Susceptible and Prognostic Genetic Factors Associated with Diabetic Peripheral Neuropathy: A Comprehensive Literature Review

  • Prabodha L
  • Sirisena N
  • Dissanayake V
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Abstract

Type 2 diabetes mellitus (T2D) is a disorder of glucose metabolism. It is a complex process involving the regulation of insulin secretion, insulin sensitivity, gluconeogenesis, and glucose uptake at the cellular level. Diabetic peripheral neuropathy (DPN) is one of the debilitating complications that is present in approximately 50% of diabetic patients. It is the primary cause of diabetes-related hospital admissions and nontraumatic foot amputations. The pathogenesis of diabetic neuropathy is a complex process that involves hyperglycemia-induced oxidative stress and altered polyol metabolism that changes the nerve microvasculature, altered growth factor support, and deregulated lipid metabolism. Recent literature has reported that there are several heterogeneous groups of susceptible genetic loci which clearly contribute to the development of DPN. Several studies have reported that some patients with prediabetes develop neuropathic complications, whereas others demonstrated little evidence of neuropathy even after long-standing diabetes. There is emerging evidence that genetic factors may contribute to the development of DPN. This paper aims to provide an up-to-date review of the susceptible and prognostic genetic factors associated with DPN. An extensive survey of the scientific literature published in PubMed using the search terms “Diabetic peripheral neuropathy/genetics” and “genome-wide association study” was carried out, and the most recent and relevant literature were included in this review.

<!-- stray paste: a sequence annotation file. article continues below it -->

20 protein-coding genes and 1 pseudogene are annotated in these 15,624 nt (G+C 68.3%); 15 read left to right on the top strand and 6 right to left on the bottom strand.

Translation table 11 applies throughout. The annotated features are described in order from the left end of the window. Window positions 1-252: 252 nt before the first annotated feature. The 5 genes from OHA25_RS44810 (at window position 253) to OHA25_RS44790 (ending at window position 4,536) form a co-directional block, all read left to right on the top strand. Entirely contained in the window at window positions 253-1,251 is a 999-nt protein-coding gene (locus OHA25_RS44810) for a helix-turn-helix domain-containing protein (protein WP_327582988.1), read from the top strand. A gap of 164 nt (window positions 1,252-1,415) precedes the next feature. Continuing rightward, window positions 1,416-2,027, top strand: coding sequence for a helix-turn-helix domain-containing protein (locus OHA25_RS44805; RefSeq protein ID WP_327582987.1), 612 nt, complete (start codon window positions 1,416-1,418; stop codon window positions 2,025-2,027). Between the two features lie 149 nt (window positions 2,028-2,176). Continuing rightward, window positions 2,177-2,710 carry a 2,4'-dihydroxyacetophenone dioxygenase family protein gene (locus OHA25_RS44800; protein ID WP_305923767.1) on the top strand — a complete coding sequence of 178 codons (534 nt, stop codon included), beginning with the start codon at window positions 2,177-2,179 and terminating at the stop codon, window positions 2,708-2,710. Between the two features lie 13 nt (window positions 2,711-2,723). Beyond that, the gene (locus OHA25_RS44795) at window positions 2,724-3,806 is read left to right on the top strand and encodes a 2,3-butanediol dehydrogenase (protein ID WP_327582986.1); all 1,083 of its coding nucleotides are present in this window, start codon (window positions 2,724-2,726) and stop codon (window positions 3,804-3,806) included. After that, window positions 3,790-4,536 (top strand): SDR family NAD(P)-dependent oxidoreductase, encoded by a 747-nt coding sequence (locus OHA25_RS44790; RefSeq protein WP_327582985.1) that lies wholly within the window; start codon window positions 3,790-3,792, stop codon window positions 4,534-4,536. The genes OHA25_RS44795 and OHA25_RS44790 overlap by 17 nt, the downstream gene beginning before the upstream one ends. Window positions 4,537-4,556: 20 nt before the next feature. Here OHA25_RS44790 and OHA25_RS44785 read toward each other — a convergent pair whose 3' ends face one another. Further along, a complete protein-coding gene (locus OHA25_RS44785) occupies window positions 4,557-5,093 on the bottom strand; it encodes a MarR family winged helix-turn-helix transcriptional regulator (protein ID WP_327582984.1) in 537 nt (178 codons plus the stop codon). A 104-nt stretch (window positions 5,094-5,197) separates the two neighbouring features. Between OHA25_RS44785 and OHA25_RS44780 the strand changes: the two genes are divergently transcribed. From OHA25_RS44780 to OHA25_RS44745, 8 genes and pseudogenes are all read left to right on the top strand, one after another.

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Prabodha, L. B. L., Sirisena, N. D., & Dissanayake, V. H. W. (2018). Susceptible and Prognostic Genetic Factors Associated with Diabetic Peripheral Neuropathy: A Comprehensive Literature Review. International Journal of Endocrinology, 2018, 1–9. https://doi.org/10.1155/2018/8641942

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